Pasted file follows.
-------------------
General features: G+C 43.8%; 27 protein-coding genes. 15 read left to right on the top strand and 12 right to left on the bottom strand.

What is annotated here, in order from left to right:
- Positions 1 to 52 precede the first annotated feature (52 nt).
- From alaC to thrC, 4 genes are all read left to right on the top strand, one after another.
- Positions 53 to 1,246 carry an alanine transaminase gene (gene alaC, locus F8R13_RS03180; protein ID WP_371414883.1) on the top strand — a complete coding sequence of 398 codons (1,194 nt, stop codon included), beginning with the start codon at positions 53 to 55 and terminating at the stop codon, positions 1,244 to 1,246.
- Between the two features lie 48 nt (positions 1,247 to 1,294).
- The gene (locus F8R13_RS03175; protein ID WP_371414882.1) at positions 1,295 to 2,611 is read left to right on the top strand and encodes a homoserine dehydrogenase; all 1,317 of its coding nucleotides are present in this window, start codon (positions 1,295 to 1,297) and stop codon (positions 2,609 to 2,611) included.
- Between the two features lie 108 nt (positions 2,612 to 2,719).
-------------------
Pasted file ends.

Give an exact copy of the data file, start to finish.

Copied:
General features: G+C 43.8%; 27 protein-coding genes. 15 read left to right on the top strand and 12 right to left on the bottom strand.

What is annotated here, in order from left to right:
- Positions 1 to 52 precede the first annotated feature (52 nt).
- From alaC to thrC, 4 genes are all read left to right on the top strand, one after another.
- Positions 53 to 1,246 carry an alanine transaminase gene (gene alaC, locus F8R13_RS03180; protein ID WP_371414883.1) on the top strand — a complete coding sequence of 398 codons (1,194 nt, stop codon included), beginning with the start codon at positions 53 to 55 and terminating at the stop codon, positions 1,244 to 1,246.
- Between the two features lie 48 nt (positions 1,247 to 1,294).
- The gene (locus F8R13_RS03175; protein ID WP_371414882.1) at positions 1,295 to 2,611 is read left to right on the top strand and encodes a homoserine dehydrogenase; all 1,317 of its coding nucleotides are present in this window, start codon (positions 1,295 to 1,297) and stop codon (positions 2,609 to 2,611) included.
- Between the two features lie 108 nt (positions 2,612 to 2,719).